Calling themselves Los Ferronautas (or "railanauts"), Ivan Puig and Andrés Padilla Domene documented the impacts of the privatization — and subsequent immediate closure — of Mexico's passenger rail lines. Their home-built vehicle could travel on the rails or on the ground, from Mexico City to the Atlantic.
Former State Department official Stephen Kim announced today he will plead guilty to leaking classified information to Fox News journalist James Rosen and will serve 13 months in jail.
The case sparked controversy last year when it was revealed the Justice Department named Rosen a “co-conspirator” in court documents for essentially doing his job as a journalist. But a largely ignored ruling in Kim’s case may have far broader impact on how sources interact with journalists in the future. Read the rest
The Whitehorse City Council meeting will be the most dramatic, tension-filled television you'll experience all week. It airs every Monday evening on Whitehorse Community Cable in Yukon, Canada. (Thanks, FP!) Read the rest
I'm one of the campaigns managers at 38 Degrees (the UK's largest online campaign organisation). One of our members has recently started a petition calling on the UK government to update their web technology. When I saw it I immediately thought of boing boing and wondered if you could help spread the word.
To claim Disability Living Allowance or Attendance Allowance in the UK people are being asked to use Internet Explorer 5 or 6 and other systems that are so out of date they are available on less than 2% of computers. If you want to claim online you will need to take a step back to the 1990s and hunt through second hand shops for an old PC that you can power up.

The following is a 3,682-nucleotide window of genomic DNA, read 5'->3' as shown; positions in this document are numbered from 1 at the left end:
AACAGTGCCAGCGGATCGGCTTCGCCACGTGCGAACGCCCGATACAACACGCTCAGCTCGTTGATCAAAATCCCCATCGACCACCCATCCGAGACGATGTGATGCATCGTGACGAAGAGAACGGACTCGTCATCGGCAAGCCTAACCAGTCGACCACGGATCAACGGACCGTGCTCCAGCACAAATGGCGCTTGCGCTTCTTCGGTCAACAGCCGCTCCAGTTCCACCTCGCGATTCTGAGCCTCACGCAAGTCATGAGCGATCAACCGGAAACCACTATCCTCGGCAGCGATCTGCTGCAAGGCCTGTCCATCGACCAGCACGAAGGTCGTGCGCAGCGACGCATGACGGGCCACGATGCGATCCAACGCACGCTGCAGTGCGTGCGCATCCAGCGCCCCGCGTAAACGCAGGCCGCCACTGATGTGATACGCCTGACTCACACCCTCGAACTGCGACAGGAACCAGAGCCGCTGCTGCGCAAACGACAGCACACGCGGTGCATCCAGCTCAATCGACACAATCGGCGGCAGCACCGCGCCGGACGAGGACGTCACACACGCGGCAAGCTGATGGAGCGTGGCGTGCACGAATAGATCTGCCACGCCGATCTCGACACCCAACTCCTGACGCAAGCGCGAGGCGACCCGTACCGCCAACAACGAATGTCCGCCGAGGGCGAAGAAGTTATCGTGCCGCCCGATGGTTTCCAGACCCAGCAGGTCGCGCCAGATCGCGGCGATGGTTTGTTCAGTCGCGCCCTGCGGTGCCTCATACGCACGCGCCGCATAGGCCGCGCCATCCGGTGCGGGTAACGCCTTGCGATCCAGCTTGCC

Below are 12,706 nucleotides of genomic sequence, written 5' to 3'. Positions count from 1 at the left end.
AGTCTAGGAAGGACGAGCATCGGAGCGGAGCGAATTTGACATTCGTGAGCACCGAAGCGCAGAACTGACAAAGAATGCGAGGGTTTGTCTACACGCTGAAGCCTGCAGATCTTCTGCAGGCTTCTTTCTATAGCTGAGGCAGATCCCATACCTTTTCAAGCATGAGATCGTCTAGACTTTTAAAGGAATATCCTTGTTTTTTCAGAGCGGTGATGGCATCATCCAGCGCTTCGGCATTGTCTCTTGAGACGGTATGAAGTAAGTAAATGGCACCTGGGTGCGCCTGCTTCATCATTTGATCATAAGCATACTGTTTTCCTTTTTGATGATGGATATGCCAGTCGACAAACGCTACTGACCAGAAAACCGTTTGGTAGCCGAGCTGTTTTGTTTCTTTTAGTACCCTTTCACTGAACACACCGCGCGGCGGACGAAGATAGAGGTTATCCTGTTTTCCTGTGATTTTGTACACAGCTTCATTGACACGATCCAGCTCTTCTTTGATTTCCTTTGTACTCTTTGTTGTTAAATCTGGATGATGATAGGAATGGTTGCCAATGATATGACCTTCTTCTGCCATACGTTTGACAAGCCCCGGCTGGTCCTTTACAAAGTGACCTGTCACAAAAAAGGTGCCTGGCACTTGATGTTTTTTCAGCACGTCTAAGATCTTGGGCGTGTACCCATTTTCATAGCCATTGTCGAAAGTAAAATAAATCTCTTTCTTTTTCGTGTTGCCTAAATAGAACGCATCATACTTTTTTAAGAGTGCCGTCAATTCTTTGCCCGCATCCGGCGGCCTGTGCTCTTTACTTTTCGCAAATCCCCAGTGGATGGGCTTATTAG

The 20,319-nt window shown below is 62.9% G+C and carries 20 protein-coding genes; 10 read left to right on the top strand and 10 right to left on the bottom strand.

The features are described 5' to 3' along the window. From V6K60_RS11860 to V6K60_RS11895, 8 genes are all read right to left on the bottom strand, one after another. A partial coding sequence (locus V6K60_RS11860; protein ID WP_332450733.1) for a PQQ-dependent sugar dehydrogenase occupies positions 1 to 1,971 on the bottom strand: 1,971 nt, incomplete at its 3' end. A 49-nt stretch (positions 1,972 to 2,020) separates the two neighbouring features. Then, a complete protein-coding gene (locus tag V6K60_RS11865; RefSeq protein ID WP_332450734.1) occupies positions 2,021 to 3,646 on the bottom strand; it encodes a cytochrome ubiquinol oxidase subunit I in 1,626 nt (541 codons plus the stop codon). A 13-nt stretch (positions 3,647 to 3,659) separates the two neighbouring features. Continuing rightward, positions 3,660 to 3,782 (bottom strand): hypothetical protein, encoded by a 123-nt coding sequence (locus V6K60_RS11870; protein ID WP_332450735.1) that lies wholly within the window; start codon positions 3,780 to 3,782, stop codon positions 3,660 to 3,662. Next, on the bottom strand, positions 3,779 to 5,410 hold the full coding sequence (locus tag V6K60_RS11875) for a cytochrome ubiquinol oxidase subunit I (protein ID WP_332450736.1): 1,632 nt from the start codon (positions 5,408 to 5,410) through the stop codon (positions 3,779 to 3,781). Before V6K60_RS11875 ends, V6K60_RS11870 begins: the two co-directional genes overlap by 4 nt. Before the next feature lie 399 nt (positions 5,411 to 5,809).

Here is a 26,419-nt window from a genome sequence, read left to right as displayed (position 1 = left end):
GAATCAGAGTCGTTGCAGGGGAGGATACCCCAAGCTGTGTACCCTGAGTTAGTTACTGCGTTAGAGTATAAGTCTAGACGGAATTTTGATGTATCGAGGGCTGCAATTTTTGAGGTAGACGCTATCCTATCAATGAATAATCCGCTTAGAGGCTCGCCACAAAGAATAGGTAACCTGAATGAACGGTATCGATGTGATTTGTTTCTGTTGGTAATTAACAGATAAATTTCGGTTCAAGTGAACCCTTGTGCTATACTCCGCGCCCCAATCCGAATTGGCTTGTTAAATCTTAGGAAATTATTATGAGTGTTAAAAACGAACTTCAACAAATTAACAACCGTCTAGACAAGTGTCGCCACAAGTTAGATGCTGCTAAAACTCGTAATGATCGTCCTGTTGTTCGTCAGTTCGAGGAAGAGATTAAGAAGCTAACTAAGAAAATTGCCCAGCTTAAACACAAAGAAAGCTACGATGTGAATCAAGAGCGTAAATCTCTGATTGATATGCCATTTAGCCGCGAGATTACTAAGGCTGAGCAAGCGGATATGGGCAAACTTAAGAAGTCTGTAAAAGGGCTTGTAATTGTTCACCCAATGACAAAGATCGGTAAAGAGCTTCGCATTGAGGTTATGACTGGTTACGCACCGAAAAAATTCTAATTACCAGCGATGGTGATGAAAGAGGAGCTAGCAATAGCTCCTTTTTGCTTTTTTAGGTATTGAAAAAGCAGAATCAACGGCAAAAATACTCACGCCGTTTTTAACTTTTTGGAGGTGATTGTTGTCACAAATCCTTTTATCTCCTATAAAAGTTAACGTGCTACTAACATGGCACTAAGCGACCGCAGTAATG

It's a crazy situation.
My Institute for the Future colleague Jake Dunagan is hosting a 24-hour online forecasting game to imagine the future of government services and civic engagement. It's called Connected Citizens and there are still a few hours left to play!
The near future holds epic opportunities for rapid innovation in government services. New civic technologies will be built with open data, ubiquitous cloud connectivity, and real-time sensing. Connected Citizens is a global conversation about how connectedness will change the relationship between citizens and governments, and how government services will be designed and delivered in the future.Connected Citizens Read the rest
Rogue archivist Carl Malamud sez,
Read the rest
If you want access to all the tax filings of US nonprofit corporations, the IRS will sell you sets of DVDs for $2580 per year of data. We acquired all of these filings from 2002 to the present, a set of DVDs weighing 98.7 pounds. I'm pleased to report that all 6,461,326 of those returns are now successfully extracted and available on our new bulk data feed.
This data really should be available directly from the IRS at no charge. Accordingly, we've drafted a deed of gift offering the system back to the government.
Until the .gov people do take it over, we're offering access to all 5 TBytes of data using the http, ftp, and rsync protocols. Our hope is that developers will come up with lots of new uses for this information. In order to make the database even more useful, we've started working with Captricity to extract data from the forms and make it available as computable data (e.g., CVS files instead of TIFF images!).
Once search engines such as Google finish indexing the data, the tax filings of nonprofits will show up in the search results. When you search for a nonprofit, the first thing you see ought to be their home page. But, the next thing you ought to see are things like how much they pay their CEO, how much revenue goes for fundraising, and if they spend money to lobby public officials.
Nonprofits in the US had $1.87 trillion in 2009 revenues and it is these periodic filings that make the nonprofit marketplace work properly, just like SEC EDGAR filings help make the corporate markets work properly.
Greg from TechCrunch sez,